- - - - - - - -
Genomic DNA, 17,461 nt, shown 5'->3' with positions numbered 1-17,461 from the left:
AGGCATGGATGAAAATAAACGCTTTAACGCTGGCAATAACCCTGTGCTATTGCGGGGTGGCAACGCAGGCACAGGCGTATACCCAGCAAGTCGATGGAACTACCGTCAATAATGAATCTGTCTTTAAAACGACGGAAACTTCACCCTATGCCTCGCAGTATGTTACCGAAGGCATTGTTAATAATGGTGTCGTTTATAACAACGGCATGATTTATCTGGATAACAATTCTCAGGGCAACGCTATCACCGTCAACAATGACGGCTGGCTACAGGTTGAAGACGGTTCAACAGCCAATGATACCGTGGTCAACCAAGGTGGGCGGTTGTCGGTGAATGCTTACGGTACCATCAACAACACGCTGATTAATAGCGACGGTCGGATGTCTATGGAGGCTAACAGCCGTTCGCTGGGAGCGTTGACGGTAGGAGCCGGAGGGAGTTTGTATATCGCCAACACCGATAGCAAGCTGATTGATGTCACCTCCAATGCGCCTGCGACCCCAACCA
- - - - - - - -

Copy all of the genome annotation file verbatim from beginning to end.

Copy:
Genomic DNA, 17,461 nt, shown 5'->3' with positions numbered 1-17,461 from the left:
AGGCATGGATGAAAATAAACGCTTTAACGCTGGCAATAACCCTGTGCTATTGCGGGGTGGCAACGCAGGCACAGGCGTATACCCAGCAAGTCGATGGAACTACCGTCAATAATGAATCTGTCTTTAAAACGACGGAAACTTCACCCTATGCCTCGCAGTATGTTACCGAAGGCATTGTTAATAATGGTGTCGTTTATAACAACGGCATGATTTATCTGGATAACAATTCTCAGGGCAACGCTATCACCGTCAACAATGACGGCTGGCTACAGGTTGAAGACGGTTCAACAGCCAATGATACCGTGGTCAACCAAGGTGGGCGGTTGTCGGTGAATGCTTACGGTACCATCAACAACACGCTGATTAATAGCGACGGTCGGATGTCTATGGAGGCTAACAGCCGTTCGCTGGGAGCGTTGACGGTAGGAGCCGGAGGGAGTTTGTATATCGCCAACACCGATAGCAAGCTGATTGATGTCACCTCCAATGCGCCTGCGACCCCAACCA